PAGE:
Last weekend saw the opening day of the new 2015 J-League season. I’m missing football massively at present, especially with City romping to a much-coveted lower league domestic double back home! It’s typical that after so many years of being shit, we’ve finally turned a corner now I’ve left Bristol!
So anyway, for a footballing fix we went down to Yokohama last weekend to watch Yokohama FM host Kawasaki Frontale in a local derby:
The game was played at the Nissan Stadium, venue of the 2002 World Cup final. There were over 38,000 people inside the stadium, but in truth it looked empty due to the sheer size of it.
As with seemingly most stadia in Japan, it has a running track around the outside of the pitch. This basically means that wherever you’re sat is so far away from the pitch that the players are mere specks on the landscape. One young lad in front of us had a pair of binoculars. He’d been before clearly.
Japanese football itself is hard to watch. It lacks any visible passion and is very slow-paced (it probably doesn’t help that you end up viewing it from half-a-mile away!). The players, whilst being technically sound, lack any physicality, which I guess partly explains their overall absence in any of the world’s major leagues:
The fans, for me, are the main talking point. I’ve been to a couple of J-League games now and seen numerous ‘Riverpoor’ games in pubs. I don’t relate to Japanese football fans at all and their behaviour is nothing like a European or South American fan. The support almost feels false, and certainly very forced. From an hour before kick-off they’re all in the ground chanting. The displays of colour are amazing. But it’s just one permanent high, from start to finish. It feels very American.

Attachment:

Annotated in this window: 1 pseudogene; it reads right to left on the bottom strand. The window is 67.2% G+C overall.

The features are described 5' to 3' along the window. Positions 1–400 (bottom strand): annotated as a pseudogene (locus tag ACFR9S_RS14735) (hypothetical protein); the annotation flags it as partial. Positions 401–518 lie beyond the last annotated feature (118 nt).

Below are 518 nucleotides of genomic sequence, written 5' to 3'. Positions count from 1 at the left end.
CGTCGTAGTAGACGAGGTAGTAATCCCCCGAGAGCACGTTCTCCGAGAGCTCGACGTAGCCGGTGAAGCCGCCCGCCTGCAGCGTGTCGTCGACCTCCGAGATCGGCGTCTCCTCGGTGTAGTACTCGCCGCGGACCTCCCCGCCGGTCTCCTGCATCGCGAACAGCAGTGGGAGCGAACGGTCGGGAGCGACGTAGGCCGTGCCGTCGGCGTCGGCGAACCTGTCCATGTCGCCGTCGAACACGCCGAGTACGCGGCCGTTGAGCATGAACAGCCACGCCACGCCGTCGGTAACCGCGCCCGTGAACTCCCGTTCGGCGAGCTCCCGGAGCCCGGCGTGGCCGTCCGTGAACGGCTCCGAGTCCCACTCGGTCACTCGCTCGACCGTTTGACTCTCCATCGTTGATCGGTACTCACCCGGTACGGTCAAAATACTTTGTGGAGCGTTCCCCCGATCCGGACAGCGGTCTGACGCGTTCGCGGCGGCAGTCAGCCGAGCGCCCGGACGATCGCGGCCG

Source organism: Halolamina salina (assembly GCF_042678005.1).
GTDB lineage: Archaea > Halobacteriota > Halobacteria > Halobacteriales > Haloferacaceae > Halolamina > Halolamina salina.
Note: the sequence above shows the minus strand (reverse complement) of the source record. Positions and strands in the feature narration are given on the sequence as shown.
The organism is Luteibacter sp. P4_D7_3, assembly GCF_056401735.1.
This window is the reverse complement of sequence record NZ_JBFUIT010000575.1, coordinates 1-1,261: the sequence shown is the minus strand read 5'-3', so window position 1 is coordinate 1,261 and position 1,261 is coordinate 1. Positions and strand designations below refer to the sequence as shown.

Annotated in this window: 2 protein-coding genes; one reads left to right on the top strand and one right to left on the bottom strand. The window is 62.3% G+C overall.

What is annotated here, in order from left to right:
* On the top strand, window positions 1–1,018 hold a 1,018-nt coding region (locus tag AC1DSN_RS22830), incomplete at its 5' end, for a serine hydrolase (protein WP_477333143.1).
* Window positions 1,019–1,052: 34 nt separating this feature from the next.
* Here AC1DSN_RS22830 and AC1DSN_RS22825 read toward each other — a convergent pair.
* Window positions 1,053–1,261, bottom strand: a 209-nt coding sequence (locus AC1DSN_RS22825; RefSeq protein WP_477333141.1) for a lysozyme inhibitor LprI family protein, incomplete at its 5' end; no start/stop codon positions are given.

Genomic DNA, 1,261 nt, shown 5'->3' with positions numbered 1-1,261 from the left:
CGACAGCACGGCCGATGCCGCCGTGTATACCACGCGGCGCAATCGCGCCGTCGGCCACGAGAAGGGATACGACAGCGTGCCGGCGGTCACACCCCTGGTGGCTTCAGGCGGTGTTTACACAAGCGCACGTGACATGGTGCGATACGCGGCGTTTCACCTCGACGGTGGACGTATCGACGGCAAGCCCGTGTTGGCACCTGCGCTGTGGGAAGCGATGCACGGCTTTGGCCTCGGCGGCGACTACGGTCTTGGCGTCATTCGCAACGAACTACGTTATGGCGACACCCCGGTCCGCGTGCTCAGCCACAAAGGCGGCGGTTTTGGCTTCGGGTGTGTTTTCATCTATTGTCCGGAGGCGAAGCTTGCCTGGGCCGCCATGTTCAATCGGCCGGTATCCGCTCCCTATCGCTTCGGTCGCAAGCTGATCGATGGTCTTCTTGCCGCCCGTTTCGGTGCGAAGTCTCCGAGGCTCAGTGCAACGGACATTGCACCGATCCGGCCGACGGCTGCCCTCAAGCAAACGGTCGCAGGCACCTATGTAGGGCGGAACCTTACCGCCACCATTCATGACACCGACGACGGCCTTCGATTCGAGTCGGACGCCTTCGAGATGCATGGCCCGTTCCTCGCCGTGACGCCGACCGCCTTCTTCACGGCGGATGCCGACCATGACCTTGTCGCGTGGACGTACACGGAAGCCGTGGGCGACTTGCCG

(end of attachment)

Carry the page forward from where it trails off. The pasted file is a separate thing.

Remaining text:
Even when Yokohama were getting played off the park, their fans’ attitude didn’t change. You’d have thought they were romping home for victory. I’m not used to that behaviour and I don’t think I’d really want to either. It’s too polite. Don’t get me wrong, I love the politeness of the Japanese people but there’s a time and place for it and football, in my opinion, isn’t the place. I enjoy the tense atmosphere created by two partisan sets of fans reacting to a game that unfolds in front of them. In Japan you can almost guarantee the atmosphere will be the same at any game, regardless of who’s playing. It’s not for me I’m afraid.
Final score: Yokohama FM 1-3 Kawasaki Frontale